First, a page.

enhancement technique

No matter how accurate the results of SMILE, no doubt some patients will need enhancement. A recent adaptation of the VisuMax software enables enhancements of SMILE with a procedure known as Circle (Figure 1). With Circle, a previously created cap can be remodeled into a larger diameter hinged flap, and this can be followed by excimer laser ablation to address any residual refractive error. n

1. Sekundo W, Kunert K, Russmann C, et al. First efficacy and safety study of femtosecond lenticule extraction for the correction of myopia: 6 month results. J Cataract Refract Surg. 2008;34:1513-1520.

2. Sekundo W, Kunert K, Blum M. Small incision corneal refractive surgery using the small incision lenticule extraction (SMILE) procedure for the correction of myopia and myopic astigmatism: results of a 6 month prospective study. Br J Ophthalmol. 2011;95:335-339.

3. Shah R, Shah S, Sengupta S. Results of small incision lenticule extraction: all-in-one femtosecond laser refractive surgery. J Cataract Refract Surg. 2011;37:127-137.

4. Wong CW, Chan C, Tan D, et al. Incidence and management of suction loss in refractive lenticule extraction. J Cataract Refract Surg. 2014;40:2002-2010.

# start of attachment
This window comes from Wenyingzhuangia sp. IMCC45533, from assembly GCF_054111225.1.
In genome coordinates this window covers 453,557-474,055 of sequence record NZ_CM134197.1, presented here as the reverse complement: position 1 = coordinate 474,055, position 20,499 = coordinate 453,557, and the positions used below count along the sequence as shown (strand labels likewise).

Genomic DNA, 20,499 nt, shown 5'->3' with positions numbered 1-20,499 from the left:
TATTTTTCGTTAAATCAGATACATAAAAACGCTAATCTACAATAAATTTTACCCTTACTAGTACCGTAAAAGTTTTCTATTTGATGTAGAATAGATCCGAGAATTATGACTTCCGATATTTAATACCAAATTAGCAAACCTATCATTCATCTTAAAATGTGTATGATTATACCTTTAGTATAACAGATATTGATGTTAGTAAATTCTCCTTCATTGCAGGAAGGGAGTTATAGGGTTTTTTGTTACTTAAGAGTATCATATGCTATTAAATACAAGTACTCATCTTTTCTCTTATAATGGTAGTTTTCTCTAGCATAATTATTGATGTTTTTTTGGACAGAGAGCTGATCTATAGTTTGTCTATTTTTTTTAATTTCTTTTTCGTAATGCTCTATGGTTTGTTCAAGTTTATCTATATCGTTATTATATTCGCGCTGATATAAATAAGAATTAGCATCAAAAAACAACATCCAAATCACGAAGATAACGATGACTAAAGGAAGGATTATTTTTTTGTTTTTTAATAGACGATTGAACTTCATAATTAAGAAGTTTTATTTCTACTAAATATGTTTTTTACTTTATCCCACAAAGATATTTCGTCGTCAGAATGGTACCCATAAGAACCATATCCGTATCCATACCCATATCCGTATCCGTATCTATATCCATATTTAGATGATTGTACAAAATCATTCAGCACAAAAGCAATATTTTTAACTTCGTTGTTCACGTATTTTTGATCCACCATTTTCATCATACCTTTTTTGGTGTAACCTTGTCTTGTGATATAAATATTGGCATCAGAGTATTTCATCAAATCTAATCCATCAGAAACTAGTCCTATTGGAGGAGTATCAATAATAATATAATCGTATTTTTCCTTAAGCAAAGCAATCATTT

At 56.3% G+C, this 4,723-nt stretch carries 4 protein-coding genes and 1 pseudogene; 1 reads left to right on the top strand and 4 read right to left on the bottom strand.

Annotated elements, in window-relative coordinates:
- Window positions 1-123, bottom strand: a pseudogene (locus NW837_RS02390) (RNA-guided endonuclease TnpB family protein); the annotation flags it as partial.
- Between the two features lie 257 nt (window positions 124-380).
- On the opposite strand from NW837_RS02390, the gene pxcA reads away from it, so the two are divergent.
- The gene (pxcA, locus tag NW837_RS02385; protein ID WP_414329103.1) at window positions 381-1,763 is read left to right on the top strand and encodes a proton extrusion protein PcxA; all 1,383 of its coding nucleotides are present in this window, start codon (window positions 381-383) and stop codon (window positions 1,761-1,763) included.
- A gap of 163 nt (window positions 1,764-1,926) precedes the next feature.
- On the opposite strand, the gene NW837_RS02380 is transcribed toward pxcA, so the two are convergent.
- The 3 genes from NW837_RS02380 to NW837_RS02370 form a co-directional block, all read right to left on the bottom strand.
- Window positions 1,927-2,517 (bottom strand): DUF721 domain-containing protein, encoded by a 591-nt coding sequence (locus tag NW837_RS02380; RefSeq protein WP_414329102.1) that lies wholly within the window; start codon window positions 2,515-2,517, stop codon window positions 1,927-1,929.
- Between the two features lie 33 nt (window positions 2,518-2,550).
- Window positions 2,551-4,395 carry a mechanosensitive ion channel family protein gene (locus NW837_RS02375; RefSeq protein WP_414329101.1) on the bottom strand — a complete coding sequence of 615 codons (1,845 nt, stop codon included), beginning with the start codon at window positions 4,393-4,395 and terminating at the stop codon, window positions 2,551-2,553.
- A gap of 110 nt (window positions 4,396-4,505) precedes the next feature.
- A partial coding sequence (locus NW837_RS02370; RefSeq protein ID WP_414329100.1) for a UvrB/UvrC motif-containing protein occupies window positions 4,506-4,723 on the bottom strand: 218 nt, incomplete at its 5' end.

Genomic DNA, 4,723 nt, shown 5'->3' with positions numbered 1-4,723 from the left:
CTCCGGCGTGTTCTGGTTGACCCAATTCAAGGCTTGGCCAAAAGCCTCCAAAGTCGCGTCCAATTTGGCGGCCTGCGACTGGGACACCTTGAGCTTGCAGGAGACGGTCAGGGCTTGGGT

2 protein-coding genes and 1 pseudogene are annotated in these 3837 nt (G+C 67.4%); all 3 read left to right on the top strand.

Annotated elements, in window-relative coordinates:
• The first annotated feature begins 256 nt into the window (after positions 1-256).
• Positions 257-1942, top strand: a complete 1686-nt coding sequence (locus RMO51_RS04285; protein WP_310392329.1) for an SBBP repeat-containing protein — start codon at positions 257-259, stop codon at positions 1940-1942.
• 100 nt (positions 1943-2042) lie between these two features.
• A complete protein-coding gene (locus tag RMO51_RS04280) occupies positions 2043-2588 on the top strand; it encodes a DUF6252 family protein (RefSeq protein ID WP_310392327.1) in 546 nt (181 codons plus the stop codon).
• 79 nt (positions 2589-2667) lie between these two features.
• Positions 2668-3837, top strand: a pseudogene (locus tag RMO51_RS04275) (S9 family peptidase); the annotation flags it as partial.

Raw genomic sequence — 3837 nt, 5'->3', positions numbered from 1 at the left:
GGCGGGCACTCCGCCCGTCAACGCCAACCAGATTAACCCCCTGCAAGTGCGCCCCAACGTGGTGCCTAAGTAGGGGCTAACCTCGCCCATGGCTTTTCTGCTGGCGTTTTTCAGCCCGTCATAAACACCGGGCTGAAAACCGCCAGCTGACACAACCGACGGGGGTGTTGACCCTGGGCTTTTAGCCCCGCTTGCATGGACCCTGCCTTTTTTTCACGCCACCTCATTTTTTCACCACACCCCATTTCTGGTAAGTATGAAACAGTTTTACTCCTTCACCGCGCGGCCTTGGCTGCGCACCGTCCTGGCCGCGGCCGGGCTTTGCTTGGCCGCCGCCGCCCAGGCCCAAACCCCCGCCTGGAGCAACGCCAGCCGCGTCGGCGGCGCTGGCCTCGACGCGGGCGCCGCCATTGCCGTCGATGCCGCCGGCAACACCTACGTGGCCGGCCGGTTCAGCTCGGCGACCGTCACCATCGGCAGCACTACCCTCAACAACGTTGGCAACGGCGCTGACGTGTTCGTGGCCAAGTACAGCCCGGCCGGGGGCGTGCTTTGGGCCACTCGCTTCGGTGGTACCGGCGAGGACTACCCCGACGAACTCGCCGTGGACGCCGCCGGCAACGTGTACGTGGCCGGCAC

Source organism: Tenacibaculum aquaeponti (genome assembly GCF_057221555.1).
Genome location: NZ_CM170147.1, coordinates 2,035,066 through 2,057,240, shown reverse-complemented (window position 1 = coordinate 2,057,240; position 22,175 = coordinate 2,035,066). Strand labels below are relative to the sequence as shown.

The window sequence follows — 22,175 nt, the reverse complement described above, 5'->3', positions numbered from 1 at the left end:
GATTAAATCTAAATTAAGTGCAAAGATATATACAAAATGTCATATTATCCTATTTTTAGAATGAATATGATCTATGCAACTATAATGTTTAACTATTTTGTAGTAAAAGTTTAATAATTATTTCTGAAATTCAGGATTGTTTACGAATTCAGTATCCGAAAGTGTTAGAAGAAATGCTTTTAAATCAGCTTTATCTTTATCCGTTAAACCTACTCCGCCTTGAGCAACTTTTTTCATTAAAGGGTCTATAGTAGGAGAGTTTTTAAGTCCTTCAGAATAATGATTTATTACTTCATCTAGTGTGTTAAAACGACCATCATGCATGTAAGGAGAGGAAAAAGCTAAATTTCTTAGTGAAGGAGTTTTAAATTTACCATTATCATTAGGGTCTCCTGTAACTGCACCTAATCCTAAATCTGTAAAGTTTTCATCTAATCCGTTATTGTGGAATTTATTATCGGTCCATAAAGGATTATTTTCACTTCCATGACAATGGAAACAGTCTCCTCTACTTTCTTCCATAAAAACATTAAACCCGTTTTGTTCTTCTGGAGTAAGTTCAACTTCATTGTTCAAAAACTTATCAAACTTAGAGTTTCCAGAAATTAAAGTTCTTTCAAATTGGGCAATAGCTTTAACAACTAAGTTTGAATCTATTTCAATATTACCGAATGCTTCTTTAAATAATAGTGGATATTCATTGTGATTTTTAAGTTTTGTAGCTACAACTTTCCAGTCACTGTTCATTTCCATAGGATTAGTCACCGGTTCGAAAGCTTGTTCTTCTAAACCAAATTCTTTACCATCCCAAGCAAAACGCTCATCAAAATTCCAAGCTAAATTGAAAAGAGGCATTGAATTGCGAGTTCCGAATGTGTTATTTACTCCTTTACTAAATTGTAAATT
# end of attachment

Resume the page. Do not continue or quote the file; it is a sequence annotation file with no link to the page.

5. Li X, Wang Y, Duo RV. Aberration compensation between anterior and posterior corneal surfaces after small incision lenticule extraction and femtosecond laser-assisted laser in-situ keratomileusis. Ophthalmic Physiol Opt. 2015;35(5):540-541.

6. Gyldenkerne A, Ivarsen A, Hjortdal JØ. Comparison of corneal shape changes and aberrations induced by FS-LASIK and SMILE for myopia. J Refract Surg. 2015;31(4):223-229.

7. Wu D, Wang Y, Zhang L, Wei S, Tang X. Corneal biomechanical effects: small-incision lenticule extraction versus femtosecond laser–assisted laser in situ keratomileusis. J Cataract Refract Surg. 2014;40:954-962.

8. Sinha Roy A, Dupps WJ Jr, Roberts CJ. Comparison of biomechanical effects of small-incision lenticule extraction and laser in situ keratomileusis: finite-element analysis. J Cataract Refract Surg. 2014;40:971-980.

Mahipal Sachdev, MD
• Chairman, Medical Director, and Senior Consultant Ophthalmologist, Centre For Sight, New Delhi, India
• Financial disclosure: Travel grant (Carl Zeiss Meditec)